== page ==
Diabetic kidney disease is a common complication in both type 1 and type 2 diabetes. Appropriate surveillance of kidney function and timely intervention are key to mitigate the severity and burden of this disease. This article summarises the current recommendations for monitoring and treating diabetic kidney disease in general practice as well as emphasising its link to the risk of cardiovascular disease.
A correction for this article was published in the December 2020 issue of Medicine Today. The online version and the full text PDF of this article (see link above) have been corrected.
- Early recognition of diabetic kidney disease is important for early intervention to reverse, halt or slow the progression of the disease.
- Close monitoring of urinary albumin excretion and estimated glomerular filtration rate is required to detect diabetic kidney disease.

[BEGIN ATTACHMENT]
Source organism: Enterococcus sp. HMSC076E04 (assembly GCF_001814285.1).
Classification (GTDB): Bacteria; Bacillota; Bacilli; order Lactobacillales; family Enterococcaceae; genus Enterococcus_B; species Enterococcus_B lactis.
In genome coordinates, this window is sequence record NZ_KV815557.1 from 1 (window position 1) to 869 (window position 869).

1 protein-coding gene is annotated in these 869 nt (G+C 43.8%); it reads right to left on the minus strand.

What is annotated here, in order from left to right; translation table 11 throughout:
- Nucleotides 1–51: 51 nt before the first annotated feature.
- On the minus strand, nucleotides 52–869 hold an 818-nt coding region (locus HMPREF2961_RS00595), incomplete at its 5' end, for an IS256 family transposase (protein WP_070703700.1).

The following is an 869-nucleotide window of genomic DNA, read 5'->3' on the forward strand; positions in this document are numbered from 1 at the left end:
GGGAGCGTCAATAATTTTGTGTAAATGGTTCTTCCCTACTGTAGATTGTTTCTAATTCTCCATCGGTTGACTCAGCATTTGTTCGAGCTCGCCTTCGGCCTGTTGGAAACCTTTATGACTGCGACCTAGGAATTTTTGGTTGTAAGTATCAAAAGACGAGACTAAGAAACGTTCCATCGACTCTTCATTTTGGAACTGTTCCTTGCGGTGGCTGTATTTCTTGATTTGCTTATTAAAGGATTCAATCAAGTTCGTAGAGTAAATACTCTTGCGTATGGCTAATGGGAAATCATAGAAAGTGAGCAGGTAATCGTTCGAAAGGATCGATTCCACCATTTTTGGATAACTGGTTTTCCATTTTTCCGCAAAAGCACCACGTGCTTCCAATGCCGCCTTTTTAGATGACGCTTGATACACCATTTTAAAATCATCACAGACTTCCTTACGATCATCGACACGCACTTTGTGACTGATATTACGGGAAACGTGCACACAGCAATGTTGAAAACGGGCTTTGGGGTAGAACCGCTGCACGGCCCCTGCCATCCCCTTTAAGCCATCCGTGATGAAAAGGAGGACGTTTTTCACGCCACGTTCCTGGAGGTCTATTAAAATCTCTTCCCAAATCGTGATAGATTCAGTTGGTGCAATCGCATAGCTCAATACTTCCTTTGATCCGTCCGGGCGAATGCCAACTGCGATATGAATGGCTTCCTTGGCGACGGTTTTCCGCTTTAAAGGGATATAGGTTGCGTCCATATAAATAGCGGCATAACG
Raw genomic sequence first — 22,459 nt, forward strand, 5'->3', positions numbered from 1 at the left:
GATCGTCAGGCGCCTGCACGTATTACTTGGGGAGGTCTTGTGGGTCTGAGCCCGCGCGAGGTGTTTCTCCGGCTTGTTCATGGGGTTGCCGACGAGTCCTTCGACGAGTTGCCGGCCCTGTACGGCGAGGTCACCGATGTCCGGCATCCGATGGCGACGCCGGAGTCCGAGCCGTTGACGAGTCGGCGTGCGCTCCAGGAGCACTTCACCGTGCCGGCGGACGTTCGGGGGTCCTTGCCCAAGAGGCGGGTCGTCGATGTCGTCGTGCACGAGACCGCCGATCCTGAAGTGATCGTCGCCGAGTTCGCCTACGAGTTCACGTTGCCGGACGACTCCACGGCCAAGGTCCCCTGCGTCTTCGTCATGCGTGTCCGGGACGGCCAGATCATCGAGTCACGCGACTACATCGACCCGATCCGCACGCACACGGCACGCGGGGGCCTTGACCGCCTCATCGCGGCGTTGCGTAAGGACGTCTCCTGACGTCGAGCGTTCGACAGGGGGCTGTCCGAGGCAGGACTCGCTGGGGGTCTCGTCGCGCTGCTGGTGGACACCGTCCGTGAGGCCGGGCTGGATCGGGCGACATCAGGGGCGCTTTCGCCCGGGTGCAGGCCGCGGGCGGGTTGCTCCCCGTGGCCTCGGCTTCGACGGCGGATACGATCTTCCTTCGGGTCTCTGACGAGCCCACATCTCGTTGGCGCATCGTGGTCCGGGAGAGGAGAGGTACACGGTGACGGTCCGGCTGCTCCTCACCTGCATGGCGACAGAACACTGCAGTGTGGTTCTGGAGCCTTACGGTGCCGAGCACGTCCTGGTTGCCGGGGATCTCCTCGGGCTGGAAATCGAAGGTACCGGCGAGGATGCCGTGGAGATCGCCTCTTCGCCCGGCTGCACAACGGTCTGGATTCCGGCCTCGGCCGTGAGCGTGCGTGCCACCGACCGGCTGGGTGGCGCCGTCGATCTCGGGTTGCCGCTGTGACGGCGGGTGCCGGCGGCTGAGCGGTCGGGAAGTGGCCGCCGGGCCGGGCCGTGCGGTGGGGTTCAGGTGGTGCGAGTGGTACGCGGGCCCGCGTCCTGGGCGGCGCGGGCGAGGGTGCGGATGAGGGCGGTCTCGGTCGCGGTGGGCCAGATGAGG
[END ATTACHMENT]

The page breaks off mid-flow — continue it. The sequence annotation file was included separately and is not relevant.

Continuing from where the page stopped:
- Tight blood pressure and glucose control are cornerstones in the treatment of diabetic kidney disease.
- Sodium glucose transporter 2 inhibitors and glucagon-like peptide 1 receptor agonists are new classes of glucose-lowering drugs that seem to be particularly renoprotective.
- Patients with a urinary albumin-to-creatinine ratio higher than 30mg/mmol or an estimated glomerular filtration rate of less than 30mL/min/1.73m2 should be referred to a nephrologist.